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  2. Hi Maaret, we have never met. I am just following this incident on Twitter and on your blog. I'm sad to say this has been going on for over 15 years and will likely continue. I have been the target at times. I have seen others be the target. It saddens me that software testing has devolved to the point where people, not ideas, are debated. And, if one disagrees with the ideas, they are considered ignorant. Let me just say for bullet point #1, being nice can be an act for insincere people. However, I do not assume people are insincere when they are nice to me. I try to show kindness to people instead of rudeness. This is how I genuinely feel, and I think it builds a stronger community. After all, what is community if it is not kind?

    I know how you feel. It is tempting to just say "enough" and leave. However, as your blog post and Twitter responses show, we are NOT alone in valuing civil discussion about ideas. So I encourage you to keep contributing despite stuff like this happening.

    All my best,
    Randy

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  3. Just wanted to say that I feel sorry about this whole situation. I wasn't at this conference but based on the initial picture alone it looks like a bad situation to be a part of.

    Thanks so much for this post!

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  4. As a conference chair, I spend a lot of time thinking about what one should do when attending a talk where this kind of crap is going on, and why it's so bloody hard to actually do it in the moment. Why does our social desire to be polite outweigh the social need to make this other person be respectful?

    I also spend a lot of time thinking of what should be said in the opening session of a conference to both notify people that this kind of behavior is not acceptable, as well as notify attendees that they are empowered to stand up and say something when someone is acting in ways that are disrespectful to attendees, or to ... you know ... other humans.

    Thanks for speaking up. I hope that people continue speaking up, until it's the normal thing to do, to speak up, to tweet about this kind of thing, to stand up and leave, while saying, as one leaves, "Dude, that's not ok, and you should feel bad."

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    1. As a conference organizer, I know how you feel. And I know how the organizer of this particular conference feels. For this one, I want to emphasize she addressed it well for me.

      The dude stopped when audience called him out and asked to stick to get to the topic. Any of us 80 in the room could have done that earlier. It's hard.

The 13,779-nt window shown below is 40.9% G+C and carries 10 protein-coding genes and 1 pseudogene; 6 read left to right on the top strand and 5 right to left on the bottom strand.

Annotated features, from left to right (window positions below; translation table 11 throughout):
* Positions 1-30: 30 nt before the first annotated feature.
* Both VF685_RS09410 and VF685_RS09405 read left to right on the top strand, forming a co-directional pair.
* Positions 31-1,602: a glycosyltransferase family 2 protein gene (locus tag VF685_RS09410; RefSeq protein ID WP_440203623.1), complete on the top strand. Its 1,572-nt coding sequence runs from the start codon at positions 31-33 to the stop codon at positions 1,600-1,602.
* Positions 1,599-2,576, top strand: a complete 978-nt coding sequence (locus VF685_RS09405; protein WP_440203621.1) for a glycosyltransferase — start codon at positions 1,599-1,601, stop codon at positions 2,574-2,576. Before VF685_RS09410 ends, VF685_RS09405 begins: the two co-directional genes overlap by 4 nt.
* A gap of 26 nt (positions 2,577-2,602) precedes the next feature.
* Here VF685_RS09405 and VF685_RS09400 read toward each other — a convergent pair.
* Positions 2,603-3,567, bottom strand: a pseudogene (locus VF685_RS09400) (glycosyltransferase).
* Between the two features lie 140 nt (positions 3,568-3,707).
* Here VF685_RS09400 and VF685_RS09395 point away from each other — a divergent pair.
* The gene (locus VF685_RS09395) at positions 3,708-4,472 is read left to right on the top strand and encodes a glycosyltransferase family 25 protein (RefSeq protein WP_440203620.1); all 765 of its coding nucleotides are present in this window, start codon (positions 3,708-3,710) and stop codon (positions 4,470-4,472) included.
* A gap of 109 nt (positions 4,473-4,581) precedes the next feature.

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    2. Rich, I would suggest you to create a Code of Conduct for the conference and make sure that all attendees and speakers are aware of it.

      Of course this doesn't prevent people to act wrong, but at least if something happens you can take appropriate actions based on the CoC.

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    3. I read this Rich and was reminded of my referee training where we were told about managing people. The tactics you use in the last five minutes have to be subtly different to those earlier. With five minutes to go, the threat of benching isn't so great.

      It's probably reminder how it makes good sense to have your least controversial speaker last.

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  5. Uh oh. Unbelievable and unacceptable, even without knowing anything about the situation. It's not hard to choose sides on this one. Voimia.

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  6. Maaret, I'm sorry this happened to you, but *utterly* unsurprised. Bach has been terrorizing and intimidating test professionals for well over 15 years. I'm pretty sure I have way more scars on my back from him than most people, as he made me the Emmanuel Goldstein of the "context-driven testing school" (or "cult" based on some of the behaviors I've observed), a special hate-figure upon whom he and his disciples poured scorn for my work on the ISTQB program.
    As long as people continue to tolerate these types of antics online, at conferences, and in other professional forums, he and his ilk will continue to plague our profession, stulting open debate, preventing the sharing of good ideas across people with honest disagreements, and generally making software testing an unpleasant way to make a living due to friendly fire from these self-appointed thought police.
    Stop inviting them, stop listening to them, don't buy their courses, and ignore them.

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  7. Rule #1 of doing anything in public: be prepared to be attacked
    Rule #1 of growing up: you're not the centre of the universe anymore
    Rule #1 of interacting with experts: ignore the pedestal, appreciate the ideas, take the opinions with a pinch of salt
    Rule #1 for being respected: you have to respect others first in order to be worthy of respect yourself

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    1. While I agree on your rules, I refuse to accept the first of rules. I believe I can expect people to learn kindness and professional behavior in professional settings. The world can be a better place than it is now.

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    2. Can I come live with you in your beautiful fantasy world, it sounds lovely. I agree with you in principle and try myself to always be as respectful as possible, even when challenging someone's ideas. However, since I can only control my own behaviour, I've learned from experience not to expect such from all others. I fear what might happen when we try to control the behaviour of others.